When our little ones are going to nursery or school for the first time, it can be both exciting and nerve-wracking. For parents, there are worries about how your child will cope away from you and if they’ll make friends, and for our children, they may have a lot of worries as they have so many new things that they will be facing.
While it may be tempting to succumb to this worry, it is really important that parents keep things positive and express excitement for nursery or school (even if they don’t feel that way), and if your child still has worries, to address them and help them overcome them.
To help you enjoy this exciting time without all the unnecessary worry, here are seven common concerns that parents have about nursery and our tips on how you can overcome them healthily!
Worry 1: What if they get upset when it’s time for me to leave?
This is one of the most common worries that parents have and it’s no surprise really, as no matter how much you prepare for that first day when it’s time to leave our emotions tend to get the best of us.
What you can do: Practice saying goodbye with your child before the big day and come up with your own personal ritual to give them comfort. This could be a handshake, an Eskimo kiss or a special phrase you might say after a big hug. Keep goodbyes short and sweet as that will be best for the both of you.
Worry 2: What if I break down when it’s time to leave?
Even when you try your best to talk positively about nursery and school so that your child feels good about it, it might not be enough to calm your own worries about that day. With that being said, however, it is crucial that you don’t get emotional in front of your child as they sense our nerves and take them on themselves.
What you can do: Do everything you can to keep it together in front of your child. The easiest thing to do is think of something funny and smile. When you smile, your whole body relaxes and your child will sense this and relax too. If that’s not enough, think how good it will be for your children if you relax and practice breathing deeply from your stomach and concentrate on softening your facial expressions.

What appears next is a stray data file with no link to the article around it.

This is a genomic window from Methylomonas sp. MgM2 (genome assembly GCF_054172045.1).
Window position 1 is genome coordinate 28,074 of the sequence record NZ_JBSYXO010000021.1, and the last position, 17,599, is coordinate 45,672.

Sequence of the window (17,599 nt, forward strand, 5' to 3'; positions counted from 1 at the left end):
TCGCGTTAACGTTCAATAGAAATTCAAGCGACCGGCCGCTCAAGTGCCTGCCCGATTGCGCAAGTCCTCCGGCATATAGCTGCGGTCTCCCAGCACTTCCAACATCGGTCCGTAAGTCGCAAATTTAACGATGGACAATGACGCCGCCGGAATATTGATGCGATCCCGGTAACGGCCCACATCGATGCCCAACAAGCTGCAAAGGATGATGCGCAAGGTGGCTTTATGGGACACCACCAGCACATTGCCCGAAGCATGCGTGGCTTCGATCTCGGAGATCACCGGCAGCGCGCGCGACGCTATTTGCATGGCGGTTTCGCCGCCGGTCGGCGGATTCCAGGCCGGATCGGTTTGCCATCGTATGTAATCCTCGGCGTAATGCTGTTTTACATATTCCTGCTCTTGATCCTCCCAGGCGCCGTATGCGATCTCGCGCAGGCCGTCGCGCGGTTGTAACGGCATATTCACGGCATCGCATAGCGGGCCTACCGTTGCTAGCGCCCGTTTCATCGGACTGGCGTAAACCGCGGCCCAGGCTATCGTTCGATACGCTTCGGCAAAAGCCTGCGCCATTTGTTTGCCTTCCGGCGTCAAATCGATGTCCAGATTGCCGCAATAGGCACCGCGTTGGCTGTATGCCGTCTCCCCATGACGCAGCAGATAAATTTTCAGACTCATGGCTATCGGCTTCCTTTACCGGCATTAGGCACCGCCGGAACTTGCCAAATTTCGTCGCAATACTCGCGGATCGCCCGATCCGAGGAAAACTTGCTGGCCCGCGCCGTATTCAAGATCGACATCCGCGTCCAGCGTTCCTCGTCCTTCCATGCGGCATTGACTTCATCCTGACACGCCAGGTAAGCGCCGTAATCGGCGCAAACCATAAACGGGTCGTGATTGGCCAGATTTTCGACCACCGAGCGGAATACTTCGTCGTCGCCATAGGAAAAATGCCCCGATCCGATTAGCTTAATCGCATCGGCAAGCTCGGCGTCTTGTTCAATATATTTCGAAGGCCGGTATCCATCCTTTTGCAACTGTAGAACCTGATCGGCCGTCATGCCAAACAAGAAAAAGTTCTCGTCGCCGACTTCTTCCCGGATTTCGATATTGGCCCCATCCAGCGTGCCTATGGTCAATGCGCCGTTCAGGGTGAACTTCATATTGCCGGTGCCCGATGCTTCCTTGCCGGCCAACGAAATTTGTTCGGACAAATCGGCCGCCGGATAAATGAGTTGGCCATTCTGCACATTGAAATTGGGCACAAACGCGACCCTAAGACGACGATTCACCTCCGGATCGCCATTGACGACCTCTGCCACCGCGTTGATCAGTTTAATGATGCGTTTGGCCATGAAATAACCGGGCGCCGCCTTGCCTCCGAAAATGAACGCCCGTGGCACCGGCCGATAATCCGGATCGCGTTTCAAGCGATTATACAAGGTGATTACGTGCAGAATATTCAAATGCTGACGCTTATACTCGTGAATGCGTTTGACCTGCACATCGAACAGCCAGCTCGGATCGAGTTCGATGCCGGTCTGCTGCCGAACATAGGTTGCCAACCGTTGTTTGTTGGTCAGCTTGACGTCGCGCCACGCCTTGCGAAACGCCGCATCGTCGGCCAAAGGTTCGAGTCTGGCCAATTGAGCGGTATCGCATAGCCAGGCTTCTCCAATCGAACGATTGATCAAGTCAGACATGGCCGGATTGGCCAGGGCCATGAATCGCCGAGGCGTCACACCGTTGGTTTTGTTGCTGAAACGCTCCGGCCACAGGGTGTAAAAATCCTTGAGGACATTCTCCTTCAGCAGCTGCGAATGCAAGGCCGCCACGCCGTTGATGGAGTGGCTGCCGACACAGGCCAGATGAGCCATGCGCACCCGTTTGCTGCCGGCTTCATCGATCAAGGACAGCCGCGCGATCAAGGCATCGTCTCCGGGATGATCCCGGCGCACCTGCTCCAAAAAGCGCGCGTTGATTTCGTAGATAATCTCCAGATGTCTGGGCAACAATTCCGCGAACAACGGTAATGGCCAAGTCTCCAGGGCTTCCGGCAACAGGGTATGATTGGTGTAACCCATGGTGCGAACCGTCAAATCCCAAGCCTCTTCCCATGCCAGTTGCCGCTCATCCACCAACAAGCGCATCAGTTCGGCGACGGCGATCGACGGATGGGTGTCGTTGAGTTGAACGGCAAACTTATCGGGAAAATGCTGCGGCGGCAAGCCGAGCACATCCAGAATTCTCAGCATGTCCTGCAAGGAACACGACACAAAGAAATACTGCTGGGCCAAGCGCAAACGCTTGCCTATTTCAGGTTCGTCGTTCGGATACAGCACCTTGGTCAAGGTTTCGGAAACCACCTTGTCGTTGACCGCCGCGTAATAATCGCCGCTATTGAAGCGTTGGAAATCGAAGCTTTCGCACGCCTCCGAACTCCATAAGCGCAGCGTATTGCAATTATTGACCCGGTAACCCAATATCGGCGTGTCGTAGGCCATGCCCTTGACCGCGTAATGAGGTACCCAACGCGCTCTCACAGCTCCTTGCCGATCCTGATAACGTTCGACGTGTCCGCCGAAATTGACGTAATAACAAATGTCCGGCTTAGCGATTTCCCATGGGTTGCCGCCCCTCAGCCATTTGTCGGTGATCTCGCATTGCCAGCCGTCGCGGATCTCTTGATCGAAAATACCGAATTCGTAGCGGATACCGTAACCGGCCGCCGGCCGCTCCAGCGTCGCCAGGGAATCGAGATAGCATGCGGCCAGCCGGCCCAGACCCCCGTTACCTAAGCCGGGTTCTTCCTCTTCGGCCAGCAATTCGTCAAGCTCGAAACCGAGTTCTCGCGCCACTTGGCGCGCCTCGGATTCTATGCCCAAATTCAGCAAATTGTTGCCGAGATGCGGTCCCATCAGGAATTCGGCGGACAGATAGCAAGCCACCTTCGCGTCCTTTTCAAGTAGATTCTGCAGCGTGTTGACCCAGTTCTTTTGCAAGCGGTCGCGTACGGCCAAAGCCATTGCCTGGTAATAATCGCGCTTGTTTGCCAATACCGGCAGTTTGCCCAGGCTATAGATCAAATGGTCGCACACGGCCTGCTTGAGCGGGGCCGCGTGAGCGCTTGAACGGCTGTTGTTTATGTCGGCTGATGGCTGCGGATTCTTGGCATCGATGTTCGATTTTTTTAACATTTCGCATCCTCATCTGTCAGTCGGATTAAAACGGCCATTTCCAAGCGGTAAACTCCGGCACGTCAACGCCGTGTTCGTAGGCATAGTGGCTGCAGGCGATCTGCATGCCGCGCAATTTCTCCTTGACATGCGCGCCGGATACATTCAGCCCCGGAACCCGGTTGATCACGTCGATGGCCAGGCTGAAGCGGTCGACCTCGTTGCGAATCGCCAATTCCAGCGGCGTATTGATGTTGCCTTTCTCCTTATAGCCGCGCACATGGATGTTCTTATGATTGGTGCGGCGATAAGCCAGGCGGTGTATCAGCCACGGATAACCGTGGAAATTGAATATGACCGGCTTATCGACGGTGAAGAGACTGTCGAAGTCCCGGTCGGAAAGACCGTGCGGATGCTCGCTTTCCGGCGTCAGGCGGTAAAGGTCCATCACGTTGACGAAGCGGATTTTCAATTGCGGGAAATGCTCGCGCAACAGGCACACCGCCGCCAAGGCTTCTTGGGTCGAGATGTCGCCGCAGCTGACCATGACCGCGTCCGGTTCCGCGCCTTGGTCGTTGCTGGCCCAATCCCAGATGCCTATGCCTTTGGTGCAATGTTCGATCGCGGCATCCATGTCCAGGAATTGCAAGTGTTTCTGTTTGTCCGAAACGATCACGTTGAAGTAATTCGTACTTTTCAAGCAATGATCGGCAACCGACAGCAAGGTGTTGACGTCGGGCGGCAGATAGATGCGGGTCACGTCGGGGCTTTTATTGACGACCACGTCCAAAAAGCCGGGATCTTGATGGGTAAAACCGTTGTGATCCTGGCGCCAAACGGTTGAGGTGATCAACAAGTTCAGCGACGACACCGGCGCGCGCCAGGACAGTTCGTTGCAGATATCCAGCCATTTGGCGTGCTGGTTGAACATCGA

Worry 3: What if they miss us when we are gone?
Don’t assume that your child will have a hard time adjusting being away from you because you may project your worries onto your child. In reality, it will be strange at first but your children will be occupied all day until that perfect moment when you’re reunited at the end of the day.
What you can do: It’s important that you don’t set your children on a track to develop anxiety when they think about leaving you. Concentrate on developing positive traits in your children to help make adjusting to change that much easier; developing self-control and peer-related social skills will help them throughout their whole lives so just think about this when you’re teaching them.
Worry 4: What if they don’t make friends?
This is a common worry among children and parents and even as adults we worry about meeting new people whenever we are doing something new, so this is completely natural.
What you can do: Help your child build the social skills they’ll need. Sharing, playing collaboratively and kindness are a huge part of nursery, school and life there afterwards, so reinforce these morals at home and they will be making friends in no time. Where you can, try to organise play dates and give more encouragement to children who are shy.
Worry 5: What if they don’t adjust?
Again, don’t assume that your child will have a hard time adjusting because in reality they will most likely love their educational environment and make new friends in the process.
What you can do: To make the transition easier, visit the nursery or school before the first today so that your child can familiarise themselves with the new environment and see how nice it is. They can even meet their teacher so that they start looking forward to their first day instead of being scared.
Worry 6: What if they don’t learn what they are supposed to?
Try not to dwell on what your child may or may not learn and whether they will be on the same level as the other children. There is a lot of variability among preschool-age children so it is normal for them to learn at different rates.
What you can do: All you can do is try to stop worrying. Even if you think that your child is “behind,” it is important to remember that they will pick up most of their social skills, fine and gross motor skills, and even academic skills, just from playing with others and in their own time naturally. If you want to, you can complement nursery activities with similar ones at home.
Worry 7: What if they don’t cooperate with the teacher?
Some parents tend to worry about the possibility that their child may be naughty or disrupting and won’t cooperate with the teacher.
What you can do: Lay some groundwork at home to prepare them for nursery/school. Get your child used to listening to an adult by reading books out loud to them and if they get up and walk away or interrupt, remind them that you are reading and that you would like them to sit quietly and listen.
You may or may not have noticed that all of these common worries start with the dreaded “What if?” These are what are known as “hypothetical worries” meaning that parents are worrying about things that may or may not happen, things that are out of their control. This is counterproductive and can have a negative impact on you and your children, so don’t dwell on things that might not happen. Instead, take an active approach with your anxiety and help your child prepare for the next stage of their lives.
Do you have more nursery worries? See more help and advice from us here: